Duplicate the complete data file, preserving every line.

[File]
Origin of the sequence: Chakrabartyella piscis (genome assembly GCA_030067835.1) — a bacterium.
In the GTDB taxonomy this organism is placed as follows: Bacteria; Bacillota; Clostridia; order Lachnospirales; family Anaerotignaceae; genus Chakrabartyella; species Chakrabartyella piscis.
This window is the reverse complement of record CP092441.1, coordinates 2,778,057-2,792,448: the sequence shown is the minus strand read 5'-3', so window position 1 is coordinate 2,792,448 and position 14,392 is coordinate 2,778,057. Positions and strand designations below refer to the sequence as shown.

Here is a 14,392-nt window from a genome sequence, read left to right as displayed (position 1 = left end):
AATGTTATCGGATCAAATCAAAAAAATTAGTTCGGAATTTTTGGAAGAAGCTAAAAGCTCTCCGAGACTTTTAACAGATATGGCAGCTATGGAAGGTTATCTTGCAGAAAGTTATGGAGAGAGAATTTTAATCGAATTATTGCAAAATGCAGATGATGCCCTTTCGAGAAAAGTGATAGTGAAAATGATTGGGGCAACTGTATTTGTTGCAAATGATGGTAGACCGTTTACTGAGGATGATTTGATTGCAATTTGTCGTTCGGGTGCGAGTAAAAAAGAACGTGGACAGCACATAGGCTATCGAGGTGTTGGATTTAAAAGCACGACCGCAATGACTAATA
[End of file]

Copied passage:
Origin of the sequence: Chakrabartyella piscis (genome assembly GCA_030067835.1) — a bacterium.
In the GTDB taxonomy this organism is placed as follows: Bacteria; Bacillota; Clostridia; order Lachnospirales; family Anaerotignaceae; genus Chakrabartyella; species Chakrabartyella piscis.
This window is the reverse complement of record CP092441.1, coordinates 2,778,057-2,792,448: the sequence shown is the minus strand read 5'-3', so window position 1 is coordinate 2,792,448 and position 14,392 is coordinate 2,778,057. Positions and strand designations below refer to the sequence as shown.

Here is a 14,392-nt window from a genome sequence, read left to right as displayed (position 1 = left end):
AATGTTATCGGATCAAATCAAAAAAATTAGTTCGGAATTTTTGGAAGAAGCTAAAAGCTCTCCGAGACTTTTAACAGATATGGCAGCTATGGAAGGTTATCTTGCAGAAAGTTATGGAGAGAGAATTTTAATCGAATTATTGCAAAATGCAGATGATGCCCTTTCGAGAAAAGTGATAGTGAAAATGATTGGGGCAACTGTATTTGTTGCAAATGATGGTAGACCGTTTACTGAGGATGATTTGATTGCAATTTGTCGTTCGGGTGCGAGTAAAAAAGAACGTGGACAGCACATAGGCTATCGAGGTGTTGGATTTAAAAGCACGACCGCAATGACTAATA